This is the syllabus used in conjunction with educational content offered by JHSPH. As a result, some of the information and/or materials listed here may not be relevant to or available for an OCW user's self-directed study.
Offers an integrative molecular and biological perspective on public health problems. Explores population biology and ecological principles underlying public health and reviews molecular biology in relation to public health biology. Modules focus on specific diseases of viral, bacterial, and environmental origin. Uses specific examples of each type to develop the general principles that govern interactions among susceptible organisms and etiologic agents. Devotes special attention to factors that act in reproduction and development. Places emphasis on common elements encountered in these modules. These may include origin and dissemination of drug resistance, organization and transmission of virulence determinants, modulation of immune responses, disruption of signal transduction pathways, and perturbation of gene expression. Also considers the role of the genetic constitution of the host.
Upon completion of this course, you will be able to:
- List and explain the biological principles required to understand the distribution of infectious and non-infectious diseases of public health importance, the current research related to public health problems, and the methods for the prevention and control of disease.
- Illustrate the application of biological principles in attacks on diseases of public health significance.
- Highlight areas of public health where recent biological research is likely to be of particular importance.
There is no required textbook for the course. However, the following texts are suggested as references. All except the last one are available electronically by clicking on the hyperlinked book title.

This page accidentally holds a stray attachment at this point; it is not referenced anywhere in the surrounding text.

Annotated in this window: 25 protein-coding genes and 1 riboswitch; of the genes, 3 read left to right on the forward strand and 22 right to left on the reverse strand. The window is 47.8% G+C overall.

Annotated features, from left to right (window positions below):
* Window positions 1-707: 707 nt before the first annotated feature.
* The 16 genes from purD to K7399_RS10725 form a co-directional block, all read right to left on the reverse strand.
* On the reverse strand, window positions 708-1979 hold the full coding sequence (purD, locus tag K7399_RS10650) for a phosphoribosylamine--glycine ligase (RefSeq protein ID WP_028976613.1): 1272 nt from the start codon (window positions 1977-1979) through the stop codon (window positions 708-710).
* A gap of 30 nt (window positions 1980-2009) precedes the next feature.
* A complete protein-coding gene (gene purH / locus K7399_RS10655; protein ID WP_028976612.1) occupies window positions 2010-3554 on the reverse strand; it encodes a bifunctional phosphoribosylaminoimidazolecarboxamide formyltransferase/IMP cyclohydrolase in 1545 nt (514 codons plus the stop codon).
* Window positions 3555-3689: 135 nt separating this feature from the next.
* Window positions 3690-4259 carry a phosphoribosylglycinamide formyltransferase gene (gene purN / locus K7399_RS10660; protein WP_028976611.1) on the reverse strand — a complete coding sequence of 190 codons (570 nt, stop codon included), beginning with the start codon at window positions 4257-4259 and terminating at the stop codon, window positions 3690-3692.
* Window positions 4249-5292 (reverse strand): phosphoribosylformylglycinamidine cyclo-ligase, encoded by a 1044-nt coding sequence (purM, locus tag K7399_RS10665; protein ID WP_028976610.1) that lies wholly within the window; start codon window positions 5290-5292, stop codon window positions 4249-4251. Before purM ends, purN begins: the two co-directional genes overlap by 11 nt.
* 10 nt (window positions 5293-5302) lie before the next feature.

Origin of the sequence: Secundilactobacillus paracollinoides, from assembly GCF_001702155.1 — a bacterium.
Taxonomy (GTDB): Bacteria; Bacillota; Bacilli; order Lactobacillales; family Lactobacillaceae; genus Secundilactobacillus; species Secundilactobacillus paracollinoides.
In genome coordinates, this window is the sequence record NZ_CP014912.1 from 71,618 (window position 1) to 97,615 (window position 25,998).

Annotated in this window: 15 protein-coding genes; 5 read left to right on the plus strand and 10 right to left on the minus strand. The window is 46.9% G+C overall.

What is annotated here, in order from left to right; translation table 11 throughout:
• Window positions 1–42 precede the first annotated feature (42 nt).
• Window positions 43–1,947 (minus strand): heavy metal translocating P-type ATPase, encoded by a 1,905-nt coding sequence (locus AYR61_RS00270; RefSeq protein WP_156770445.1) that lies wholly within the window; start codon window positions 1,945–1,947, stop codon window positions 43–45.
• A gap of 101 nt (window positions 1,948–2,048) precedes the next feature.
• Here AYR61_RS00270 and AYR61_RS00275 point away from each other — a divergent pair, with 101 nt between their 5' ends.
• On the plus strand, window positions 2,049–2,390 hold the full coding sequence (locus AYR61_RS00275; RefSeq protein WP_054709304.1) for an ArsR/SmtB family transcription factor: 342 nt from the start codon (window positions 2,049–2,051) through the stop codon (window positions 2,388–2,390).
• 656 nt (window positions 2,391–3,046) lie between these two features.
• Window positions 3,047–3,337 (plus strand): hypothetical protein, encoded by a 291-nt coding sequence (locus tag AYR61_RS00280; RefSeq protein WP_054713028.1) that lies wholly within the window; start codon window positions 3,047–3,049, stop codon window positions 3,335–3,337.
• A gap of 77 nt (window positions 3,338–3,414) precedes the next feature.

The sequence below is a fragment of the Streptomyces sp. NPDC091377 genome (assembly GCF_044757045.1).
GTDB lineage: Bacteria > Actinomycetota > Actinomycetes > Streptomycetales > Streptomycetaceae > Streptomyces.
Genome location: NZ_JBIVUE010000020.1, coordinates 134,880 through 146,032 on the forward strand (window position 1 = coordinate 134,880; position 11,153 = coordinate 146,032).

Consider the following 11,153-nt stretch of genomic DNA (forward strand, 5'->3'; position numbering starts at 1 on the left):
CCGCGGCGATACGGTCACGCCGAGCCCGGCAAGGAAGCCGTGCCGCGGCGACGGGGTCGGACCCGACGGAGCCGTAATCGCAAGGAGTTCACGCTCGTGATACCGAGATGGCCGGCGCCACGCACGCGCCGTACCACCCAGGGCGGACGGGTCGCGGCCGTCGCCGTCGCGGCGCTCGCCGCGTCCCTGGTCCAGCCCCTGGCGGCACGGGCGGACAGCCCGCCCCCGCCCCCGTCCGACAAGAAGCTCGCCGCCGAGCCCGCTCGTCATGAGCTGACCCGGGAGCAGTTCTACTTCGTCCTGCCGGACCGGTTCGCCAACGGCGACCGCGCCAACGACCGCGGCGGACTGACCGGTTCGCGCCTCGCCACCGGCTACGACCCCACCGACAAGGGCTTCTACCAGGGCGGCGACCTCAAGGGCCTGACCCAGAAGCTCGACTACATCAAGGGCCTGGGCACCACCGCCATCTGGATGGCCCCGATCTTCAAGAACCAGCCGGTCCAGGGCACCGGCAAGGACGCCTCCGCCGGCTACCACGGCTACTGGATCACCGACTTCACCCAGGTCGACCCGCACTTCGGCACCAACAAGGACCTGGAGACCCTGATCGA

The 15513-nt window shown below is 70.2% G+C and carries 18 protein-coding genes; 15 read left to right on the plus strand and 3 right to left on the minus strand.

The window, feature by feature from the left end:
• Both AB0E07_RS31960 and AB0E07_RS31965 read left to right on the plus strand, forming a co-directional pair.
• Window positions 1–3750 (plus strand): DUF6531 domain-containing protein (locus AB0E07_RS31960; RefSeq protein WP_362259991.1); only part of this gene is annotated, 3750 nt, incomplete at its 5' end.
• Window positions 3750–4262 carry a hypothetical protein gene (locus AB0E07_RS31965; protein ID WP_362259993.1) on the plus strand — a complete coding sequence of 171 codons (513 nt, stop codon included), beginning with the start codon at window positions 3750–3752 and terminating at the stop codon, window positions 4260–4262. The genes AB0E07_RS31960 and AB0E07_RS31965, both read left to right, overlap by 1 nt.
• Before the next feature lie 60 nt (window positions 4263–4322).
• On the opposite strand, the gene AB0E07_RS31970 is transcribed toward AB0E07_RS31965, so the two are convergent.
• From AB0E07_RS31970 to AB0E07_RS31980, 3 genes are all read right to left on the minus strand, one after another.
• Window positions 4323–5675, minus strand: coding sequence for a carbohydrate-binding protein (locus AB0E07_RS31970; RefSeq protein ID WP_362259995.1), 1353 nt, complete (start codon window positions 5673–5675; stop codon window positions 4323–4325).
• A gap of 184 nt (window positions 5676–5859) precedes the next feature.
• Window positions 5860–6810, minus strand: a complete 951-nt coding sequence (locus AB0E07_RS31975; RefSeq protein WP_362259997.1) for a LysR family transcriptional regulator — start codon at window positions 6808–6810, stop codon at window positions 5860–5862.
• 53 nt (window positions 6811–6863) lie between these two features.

- Medical Microbiology. 4th ed. Baron, Samuel, editor.
Galveston (TX): University of Texas Medical Branch; c1996.
- Immunobiology. 5th ed. Janeway, Charles A.; Travers, Paul; Walport, Mark; Shlomchik, Mark. New York and London: Garland Publishing; c2001.
- Biochemistry. Berg, Jeremy M.; Tymoczko, John L.; and Stryer, Lubert. New York: W. H. Freeman and Co.; 2002.
- Molecular Biology of the Cell. 4th ed. Alberts, Bruce; Johnson, Alexander; Lewis, Julian; Raff, Martin; Roberts, Keith; Walter, Peter. New York: Garland Publishing; 2002.
- Genomes. 2nd ed. Brown, T. A. Oxford, UK: BIOS Scientific Publishers Ltd; 2002.
- Introduction to Genetic Analysis. 7th ed. Griffiths, Anthony J. F.; Miller, Jeffrey H.; Suzuki, David T.; Lewontin, Richard C.; Gelbart, William M. New York: W. H. Freeman & Co.; c1999.
- Genes and Disease. Bethesda (MD): National Library of Medicine (US), NCBI.
- Cancer Medicine. 6th ed. Kufe, Donald W.; Pollock, Raphael E.; Weichselbaum, Ralph R.; Bast, Robert C., Jr.; Gansler, Ted S.; Holland, James F.; Frei III, Emil, editors. Hamilton (Canada): BC Decker Inc.; c2003.
- Biology, 5th ed. (1998), by NA Campbell, JB Reece, LB Mitchell. Benjamin-Cummings Publishing Company, San Francisco.
Two examinations will be given - a midterm exam and a final exam. Books, notes, and other reference materials may be used in completing these exams, but collaboration among students is not allowed. The format of all examinations will be short-answer.
Four exercises are required for this course. The exercises are designed to help you process the information in the lectures.
This course covers the following topics:
Module 1: Disease ecology
Module 2: Pathogens and host immunity
Module 3: Treatment and genomics of infectious diseases
Module 4: Current molecular techniques and cancer genetics
Module 5: Breast and prostate cancer
Module 6: Current topics in public health biology